The first lighthouse was completed in 1860, located 238 metres above sea level.  It was a significant landmark until the invention of radar. This lighthouse served for 50 years, though due to its height above sea level it was often enveloped in mist and cloud, rendering it useless to the mariners that it served. So a new lighthouse was commissioned and was completed in 1919. Only the base of the original tower remains, and is currently being used as the central monitoring point for all the lighthouses in South Africa. The area around the old lighthouse is a viewing platform that is accessible by a gentle walk or funicular ride to an intermediate level, wherefrom, there are is a series of steps, errr…maybe a few more than a series of steps 🙂 that take you up to the platform. There is a signpost that indicates distances to popular destinations around the world, and constantly, tourists and locals can be seen being photographed at the sign with the incredible view as a backdrop  

The second lighthouse, the most powerful on the South African coastline, (this is true :-)), is substantially lower at 87 metres above sea level, and comprises a square masonry tower onto which is mounted the revolving light, that emits 3 flashes every 30 seconds with a candlepower of approximately 10 000 000 DC. This lighthouse was electrified in 1936. This new lighthouse is not visible from the viewing platform, however it can be viewed from another platform much lower down. This platform is easily accessed along a scenic route which follows a descending narrow path with some steps cut into a steep cliff with waves crashing at the bottom. The journey continues……………………………………

Todays images are of the two lighthouses and the area around them

Cape Point – the other southernmost point of Africa………

Yesterdays blog was about Fynbos and its significance in the Floral Kingdom of the Cape, and how the Cape Floral Kingdom is one of the six in the world. Remember all the superlatives that described this incredible plant and how it is only found in the Cape Province. Considering the last few blogs had been in Cape Agulhas, and I mentioned the fact that it was officially the southernmost point of Africa. Until recently, this was not a very widely publicised fact. Not in a way that it was not published or disputed or concealed or anything along those lines, it kinda never seemed to default to being the place that was referred to as the southernmost point of Africa. But, this has changed and slowly Cape Agulhas is starting to enjoy more publicity regarding the fact that it is indeed the southernmost point.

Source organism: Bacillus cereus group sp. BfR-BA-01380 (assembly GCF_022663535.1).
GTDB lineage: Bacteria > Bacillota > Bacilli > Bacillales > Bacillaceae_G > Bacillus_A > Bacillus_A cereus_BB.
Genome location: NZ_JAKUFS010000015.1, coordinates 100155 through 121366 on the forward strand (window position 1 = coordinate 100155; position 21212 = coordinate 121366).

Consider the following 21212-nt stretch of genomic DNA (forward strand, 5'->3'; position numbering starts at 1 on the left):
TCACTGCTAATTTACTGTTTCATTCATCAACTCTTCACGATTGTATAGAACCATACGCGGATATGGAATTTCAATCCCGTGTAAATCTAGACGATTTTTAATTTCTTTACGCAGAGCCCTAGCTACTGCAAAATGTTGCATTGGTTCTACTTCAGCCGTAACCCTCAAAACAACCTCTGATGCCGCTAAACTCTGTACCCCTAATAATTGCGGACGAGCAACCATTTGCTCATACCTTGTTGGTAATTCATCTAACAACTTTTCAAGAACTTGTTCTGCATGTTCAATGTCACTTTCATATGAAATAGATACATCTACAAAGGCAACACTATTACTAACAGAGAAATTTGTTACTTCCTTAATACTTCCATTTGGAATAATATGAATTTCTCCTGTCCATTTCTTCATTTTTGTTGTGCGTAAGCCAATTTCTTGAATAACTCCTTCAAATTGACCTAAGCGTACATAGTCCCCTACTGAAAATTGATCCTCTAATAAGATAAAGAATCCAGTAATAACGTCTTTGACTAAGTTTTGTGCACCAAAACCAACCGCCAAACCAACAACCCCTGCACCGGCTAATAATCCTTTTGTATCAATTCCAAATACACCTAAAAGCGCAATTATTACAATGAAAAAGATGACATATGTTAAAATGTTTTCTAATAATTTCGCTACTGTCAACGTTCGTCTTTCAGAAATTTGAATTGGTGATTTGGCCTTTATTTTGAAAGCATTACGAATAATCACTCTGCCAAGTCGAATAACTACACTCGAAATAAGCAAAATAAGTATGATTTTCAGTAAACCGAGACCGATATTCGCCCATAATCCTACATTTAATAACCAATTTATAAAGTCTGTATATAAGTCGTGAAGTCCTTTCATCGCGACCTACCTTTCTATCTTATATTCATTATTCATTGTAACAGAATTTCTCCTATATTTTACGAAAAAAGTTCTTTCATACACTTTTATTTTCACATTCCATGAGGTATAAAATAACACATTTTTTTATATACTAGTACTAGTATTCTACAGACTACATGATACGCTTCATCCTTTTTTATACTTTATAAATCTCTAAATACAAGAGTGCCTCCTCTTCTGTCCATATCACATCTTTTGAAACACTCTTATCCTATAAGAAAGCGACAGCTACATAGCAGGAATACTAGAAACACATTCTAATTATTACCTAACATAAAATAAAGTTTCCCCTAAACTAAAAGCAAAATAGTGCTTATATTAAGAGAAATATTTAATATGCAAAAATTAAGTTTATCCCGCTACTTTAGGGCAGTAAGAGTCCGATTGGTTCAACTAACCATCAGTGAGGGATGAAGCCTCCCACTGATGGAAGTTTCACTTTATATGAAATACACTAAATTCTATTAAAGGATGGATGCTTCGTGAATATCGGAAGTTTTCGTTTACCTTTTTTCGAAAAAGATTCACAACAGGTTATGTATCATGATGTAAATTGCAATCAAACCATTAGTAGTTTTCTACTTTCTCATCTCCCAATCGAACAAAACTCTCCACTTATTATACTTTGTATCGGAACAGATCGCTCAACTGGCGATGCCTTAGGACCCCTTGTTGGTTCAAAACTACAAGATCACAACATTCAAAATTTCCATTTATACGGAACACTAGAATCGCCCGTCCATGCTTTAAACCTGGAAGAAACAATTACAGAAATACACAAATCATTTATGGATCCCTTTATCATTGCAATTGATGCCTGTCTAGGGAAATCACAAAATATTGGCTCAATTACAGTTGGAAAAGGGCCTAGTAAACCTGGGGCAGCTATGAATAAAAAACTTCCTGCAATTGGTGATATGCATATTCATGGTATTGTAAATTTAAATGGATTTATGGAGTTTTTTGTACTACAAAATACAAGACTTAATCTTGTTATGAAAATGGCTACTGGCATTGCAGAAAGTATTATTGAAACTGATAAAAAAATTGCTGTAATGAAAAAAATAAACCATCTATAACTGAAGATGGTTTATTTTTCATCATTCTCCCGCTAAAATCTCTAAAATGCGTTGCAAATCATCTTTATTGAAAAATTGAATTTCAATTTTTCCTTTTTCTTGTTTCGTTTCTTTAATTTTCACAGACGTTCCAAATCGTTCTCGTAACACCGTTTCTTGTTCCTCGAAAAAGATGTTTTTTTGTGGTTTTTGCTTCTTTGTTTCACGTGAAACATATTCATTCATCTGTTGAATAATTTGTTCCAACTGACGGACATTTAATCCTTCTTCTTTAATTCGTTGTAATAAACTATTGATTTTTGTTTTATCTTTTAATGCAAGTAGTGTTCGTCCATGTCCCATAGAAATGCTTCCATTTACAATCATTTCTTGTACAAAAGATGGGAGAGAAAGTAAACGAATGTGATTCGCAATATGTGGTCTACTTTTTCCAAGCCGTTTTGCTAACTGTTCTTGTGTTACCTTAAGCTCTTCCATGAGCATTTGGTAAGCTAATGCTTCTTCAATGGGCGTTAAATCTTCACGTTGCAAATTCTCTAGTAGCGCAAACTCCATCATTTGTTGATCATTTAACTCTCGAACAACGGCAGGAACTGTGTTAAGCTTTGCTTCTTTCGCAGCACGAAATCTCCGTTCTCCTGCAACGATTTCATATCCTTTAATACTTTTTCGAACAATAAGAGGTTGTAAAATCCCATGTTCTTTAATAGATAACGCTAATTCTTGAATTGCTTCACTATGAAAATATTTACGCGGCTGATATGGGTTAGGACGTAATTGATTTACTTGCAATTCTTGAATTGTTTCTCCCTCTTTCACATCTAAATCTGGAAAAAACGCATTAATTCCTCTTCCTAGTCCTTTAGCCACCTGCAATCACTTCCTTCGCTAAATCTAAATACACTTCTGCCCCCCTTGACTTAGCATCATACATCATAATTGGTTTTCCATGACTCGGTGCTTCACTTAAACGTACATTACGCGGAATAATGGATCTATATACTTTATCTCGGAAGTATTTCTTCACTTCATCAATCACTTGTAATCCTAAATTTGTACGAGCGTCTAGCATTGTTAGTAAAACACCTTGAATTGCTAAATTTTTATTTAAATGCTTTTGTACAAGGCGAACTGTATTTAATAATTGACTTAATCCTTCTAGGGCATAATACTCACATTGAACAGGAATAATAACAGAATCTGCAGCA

Cape Point, which is at the tip of the Cape Peninsula, is a mere 60km from the City Centre, that can be accessed via wonderfully scenic routes, that offer one the option of driving along the coastline on either side of the mountain. These routes converge at the  gates of the Cape Point Precinct, which is within the Table Mountain National park, you quickly discover that you are travelling along a thin sliver of land which in certain spots allows you to see ocean on both sides. The road continues until it gets to the parking area of what is referred to as Cape Point. Once again the flora is an abundance of fynbos, which was so prevalent at Agulhas, 7 750 hectares in this case. The area is also home to buck, baboon, cape mountain zebra and 250 species of birds.

The thin sliver of land terminates in 200m high sheer cliffs, with rugged rocks that look like works of art with bird droppings. There is a walking route up a steep ramp which takes you to a viewing point at the lighthouse. Those that are too weary from the 60km drive, can take a ride to the top in a funicular.

As mentioned in a previous blog, Cape Point is the most Southwestern point in Africa, though for a long time it was casually referred to as the southernmost point. The access from the City along scenic routes, with numerous touristic stopovers along the way, make it a convenient day trip for tourists. It is extremely popular for this reason, and there is even a plaque declaring “Cape of Good Hope” as the most southwestern point of the southern Hemisphere, a compulsory “kodak” moment for the numerous visitors the park receives. The area where the plaque is located is continually populated with cars and buses ferrying the eager visitors who queue for an opportunity to have a souvenir picture taken at the spot. The journey continues…………………………………………….

Today’s images are from within the Nature reserve